I want to start part three with the exact paragraph that I ended part two on, as it is really important to reiterate. Reading these posts, it would be easy to believe that humans have no place in the future of parcel logistics - but this couldn't be further from the truth. The future will see a shift in the roles and responsibilities of humans. After all, robots are only good at doing what they are programmed to do. In this third and final installment, I’m going to take a closer look at how existing systems, processes, and the role of people will be changed by drones, robots, and self-driving technologies.
Technology in general is an enabler of new ways of doing business. The systems of post and parcel centers will evolve in the future from a disparate network of interconnected hubs into a centralized ecosystem that isn’t physically tied to any single hub. Core system processes will be managed from a central location with remote presence at each individual hub location.
By centralizing and interconnecting the physical and technological systems, operators will open the door to streamlined decision-making, improved efficiency, and increased flexibility. Knowing more will enable a better quality of decision-making. By taking as many factors as possible into consideration, planning and execution will improve. Decisions that adversely impact the broader ecosystem will be known in real-time and their effects can be planned for, and in many cases, mitigated, leading to an overall improvement in system efficiency. Finally, the dynamic networks of the future will require “light local infrastructure” to enable resilience in the network model. A dynamic model only works if the effort to remain dynamic is minimal.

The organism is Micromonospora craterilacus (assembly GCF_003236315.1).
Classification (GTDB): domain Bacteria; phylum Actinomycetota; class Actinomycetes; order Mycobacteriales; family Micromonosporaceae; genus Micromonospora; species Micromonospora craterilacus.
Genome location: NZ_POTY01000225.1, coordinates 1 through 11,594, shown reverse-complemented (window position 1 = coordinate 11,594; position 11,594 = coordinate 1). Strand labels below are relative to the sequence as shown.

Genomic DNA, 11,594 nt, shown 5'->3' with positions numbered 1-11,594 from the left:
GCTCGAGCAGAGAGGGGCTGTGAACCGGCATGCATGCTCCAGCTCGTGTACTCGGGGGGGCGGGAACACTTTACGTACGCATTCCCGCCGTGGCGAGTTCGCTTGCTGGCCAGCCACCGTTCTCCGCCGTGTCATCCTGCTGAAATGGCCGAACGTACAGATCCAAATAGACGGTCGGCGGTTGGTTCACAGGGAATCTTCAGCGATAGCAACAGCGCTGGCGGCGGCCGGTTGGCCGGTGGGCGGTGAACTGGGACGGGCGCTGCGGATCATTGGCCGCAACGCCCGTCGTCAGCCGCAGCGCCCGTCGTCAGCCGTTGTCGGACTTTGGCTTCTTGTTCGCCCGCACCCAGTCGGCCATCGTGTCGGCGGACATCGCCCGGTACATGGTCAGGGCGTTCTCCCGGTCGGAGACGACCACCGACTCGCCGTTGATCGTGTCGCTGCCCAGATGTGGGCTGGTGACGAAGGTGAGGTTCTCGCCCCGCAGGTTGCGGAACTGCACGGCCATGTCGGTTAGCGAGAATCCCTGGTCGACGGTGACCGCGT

The processes of the future will need to be more dynamic, too. This is a counterintuitive point as drones, robots, and self-driving cars are currently prone to failure in unpredictable situations. However, as autonomous technologies continue to evolve, so too will the range of processes that these technologies are exposed to; in no uncertain terms, the technology will become smarter and better able to respond to unforeseen circumstances on its own. It is in this point that I make my case for more dynamic processes for the future. Technology will reach a point where it can make decisions on its own within parameters of acceptable operation that lead to a positive outcome. The processes of the future will need to move from mostly rigid “if this, then that” models to ones focused on goals achieved through acceptable operational parameters.
Humans will not be replaced in the future. However, how they approach traditional roles will need to change. The roles that humans fill in the future will be quite different. Instead of delivery drivers and dispatchers we’re more likely to see technicians and strategists.
The brief history that autonomous technologies have forged so far shows us that the KPIs used to measure success have changed. Autonomous technologies’ success has been measured by “mean time between failures”. Technology fails and we don’t have robots to fix other robots (yet). That said, the mechanics of the future will need to be as savvy with computer debugging as they are with a wrench.
As drones, robots, and self-driving vehicles enable an ever-increasing customer specific experience, the way we view and measure success will evolve. Dispatchers will move from managing the mundane to orchestrating a strategy that aims to achieve a new era of KPIs that are increasingly customer centric, in a way that enables individualized experiences and customer journeys.
In the mid-term, one will find a plethora of technology related roles opening up in post and parcel organizations: everything from traditional roles in system and network administration through to more modern roles including data analysts and cyber-security experts.
The Journey Has Already Begun
In this three part series I’ve looked at what drones, robots, and self-driving technologies can achieve, what their collective impact might be in an industry that is constantly changing, and how that industry might have to evolve to better enable these changes to happen. One could easily dismiss this series as optimistic or futuristic. But the simple fact of the matter is: the journey has already begun.
Operators all over the world are embracing these technologies and they are embracing the promises of the digital future. It will be the operators who choose to define that future that benefit the most. Technological innovation enables the first movers and early adapters to define the customer experiences of tomorrow that all operators will be measured against.
Do you see a different future for how technology will impact and change the parcel industry?